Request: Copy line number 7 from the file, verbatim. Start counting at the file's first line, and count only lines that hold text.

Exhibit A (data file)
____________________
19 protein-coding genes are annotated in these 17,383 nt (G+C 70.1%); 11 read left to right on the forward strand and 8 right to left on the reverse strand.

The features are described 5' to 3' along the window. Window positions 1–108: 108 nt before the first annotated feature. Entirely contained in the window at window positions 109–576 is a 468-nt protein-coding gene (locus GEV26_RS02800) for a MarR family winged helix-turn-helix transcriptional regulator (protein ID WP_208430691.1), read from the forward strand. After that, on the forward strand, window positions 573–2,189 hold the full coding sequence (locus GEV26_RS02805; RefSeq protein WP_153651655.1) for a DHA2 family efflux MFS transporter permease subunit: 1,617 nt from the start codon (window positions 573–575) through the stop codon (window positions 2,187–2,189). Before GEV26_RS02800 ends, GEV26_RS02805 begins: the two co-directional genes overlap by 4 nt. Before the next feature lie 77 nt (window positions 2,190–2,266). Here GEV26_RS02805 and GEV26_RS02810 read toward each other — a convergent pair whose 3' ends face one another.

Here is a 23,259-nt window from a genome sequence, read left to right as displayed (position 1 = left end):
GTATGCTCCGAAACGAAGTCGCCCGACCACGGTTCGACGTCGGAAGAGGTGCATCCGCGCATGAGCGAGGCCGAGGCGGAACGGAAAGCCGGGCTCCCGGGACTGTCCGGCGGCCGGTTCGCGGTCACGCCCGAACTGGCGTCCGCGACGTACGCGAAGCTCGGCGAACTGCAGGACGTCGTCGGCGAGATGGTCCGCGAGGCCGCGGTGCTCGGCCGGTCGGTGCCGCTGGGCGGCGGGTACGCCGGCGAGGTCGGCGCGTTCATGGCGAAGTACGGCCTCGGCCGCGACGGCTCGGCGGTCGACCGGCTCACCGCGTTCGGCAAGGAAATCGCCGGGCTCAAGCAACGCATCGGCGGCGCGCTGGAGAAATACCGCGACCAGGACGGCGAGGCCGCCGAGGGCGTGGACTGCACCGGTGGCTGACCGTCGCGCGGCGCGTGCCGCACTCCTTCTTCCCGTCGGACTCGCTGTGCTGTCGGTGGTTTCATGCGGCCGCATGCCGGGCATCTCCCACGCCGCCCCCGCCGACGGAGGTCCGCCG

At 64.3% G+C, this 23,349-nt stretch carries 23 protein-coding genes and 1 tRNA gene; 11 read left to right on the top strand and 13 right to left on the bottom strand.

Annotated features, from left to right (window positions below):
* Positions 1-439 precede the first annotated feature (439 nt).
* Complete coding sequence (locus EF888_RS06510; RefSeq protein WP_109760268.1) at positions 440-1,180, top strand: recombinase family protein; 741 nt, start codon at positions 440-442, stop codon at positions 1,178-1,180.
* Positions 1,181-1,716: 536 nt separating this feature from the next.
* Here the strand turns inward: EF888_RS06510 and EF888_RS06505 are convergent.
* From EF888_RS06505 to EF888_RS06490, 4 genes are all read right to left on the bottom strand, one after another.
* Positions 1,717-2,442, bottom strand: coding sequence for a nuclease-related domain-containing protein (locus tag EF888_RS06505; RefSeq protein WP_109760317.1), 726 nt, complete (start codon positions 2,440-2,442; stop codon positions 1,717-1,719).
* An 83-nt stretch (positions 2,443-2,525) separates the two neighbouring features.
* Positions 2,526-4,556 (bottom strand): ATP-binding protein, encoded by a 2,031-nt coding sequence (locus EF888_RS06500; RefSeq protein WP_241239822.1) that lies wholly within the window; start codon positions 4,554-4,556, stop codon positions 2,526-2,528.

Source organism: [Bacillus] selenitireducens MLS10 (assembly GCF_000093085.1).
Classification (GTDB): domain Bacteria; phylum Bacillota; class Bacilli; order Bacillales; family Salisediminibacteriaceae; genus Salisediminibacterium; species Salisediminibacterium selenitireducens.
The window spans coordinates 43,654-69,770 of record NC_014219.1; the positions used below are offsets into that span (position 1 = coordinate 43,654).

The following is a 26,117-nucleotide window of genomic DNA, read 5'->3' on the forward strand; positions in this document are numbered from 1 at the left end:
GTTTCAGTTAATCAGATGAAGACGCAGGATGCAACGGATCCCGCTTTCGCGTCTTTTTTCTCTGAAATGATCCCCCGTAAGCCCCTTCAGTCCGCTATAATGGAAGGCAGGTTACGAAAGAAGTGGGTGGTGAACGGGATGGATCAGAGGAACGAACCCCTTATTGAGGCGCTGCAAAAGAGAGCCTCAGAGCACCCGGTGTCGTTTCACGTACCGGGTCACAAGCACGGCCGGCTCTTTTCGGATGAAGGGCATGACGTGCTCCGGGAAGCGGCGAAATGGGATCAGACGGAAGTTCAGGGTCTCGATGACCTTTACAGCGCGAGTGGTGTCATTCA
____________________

* Positions 1-439 precede the first annotated feature (439 nt).